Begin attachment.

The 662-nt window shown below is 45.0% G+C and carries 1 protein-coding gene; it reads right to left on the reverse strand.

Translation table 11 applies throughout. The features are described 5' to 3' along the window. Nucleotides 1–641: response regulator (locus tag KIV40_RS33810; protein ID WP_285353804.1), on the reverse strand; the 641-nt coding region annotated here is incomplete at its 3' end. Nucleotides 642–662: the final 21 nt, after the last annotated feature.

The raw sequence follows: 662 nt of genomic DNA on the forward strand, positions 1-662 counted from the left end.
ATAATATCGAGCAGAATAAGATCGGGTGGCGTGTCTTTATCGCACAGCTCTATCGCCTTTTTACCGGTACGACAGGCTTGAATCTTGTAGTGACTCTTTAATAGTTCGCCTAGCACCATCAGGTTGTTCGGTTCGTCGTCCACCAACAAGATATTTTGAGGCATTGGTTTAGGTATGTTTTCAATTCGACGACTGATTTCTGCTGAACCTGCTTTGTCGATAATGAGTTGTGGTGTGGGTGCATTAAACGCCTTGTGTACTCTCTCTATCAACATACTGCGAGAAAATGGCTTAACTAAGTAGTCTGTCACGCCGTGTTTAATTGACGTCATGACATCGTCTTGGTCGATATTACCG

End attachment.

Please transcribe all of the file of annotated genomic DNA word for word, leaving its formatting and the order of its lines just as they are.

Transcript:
The 662-nt window shown below is 45.0% G+C and carries 1 protein-coding gene; it reads right to left on the reverse strand.

Translation table 11 applies throughout. The features are described 5' to 3' along the window. Nucleotides 1–641: response regulator (locus tag KIV40_RS33810; protein ID WP_285353804.1), on the reverse strand; the 641-nt coding region annotated here is incomplete at its 3' end. Nucleotides 642–662: the final 21 nt, after the last annotated feature.

The raw sequence follows: 662 nt of genomic DNA on the forward strand, positions 1-662 counted from the left end.
ATAATATCGAGCAGAATAAGATCGGGTGGCGTGTCTTTATCGCACAGCTCTATCGCCTTTTTACCGGTACGACAGGCTTGAATCTTGTAGTGACTCTTTAATAGTTCGCCTAGCACCATCAGGTTGTTCGGTTCGTCGTCCACCAACAAGATATTTTGAGGCATTGGTTTAGGTATGTTTTCAATTCGACGACTGATTTCTGCTGAACCTGCTTTGTCGATAATGAGTTGTGGTGTGGGTGCATTAAACGCCTTGTGTACTCTCTCTATCAACATACTGCGAGAAAATGGCTTAACTAAGTAGTCTGTCACGCCGTGTTTAATTGACGTCATGACATCGTCTTGGTCGATATTACCG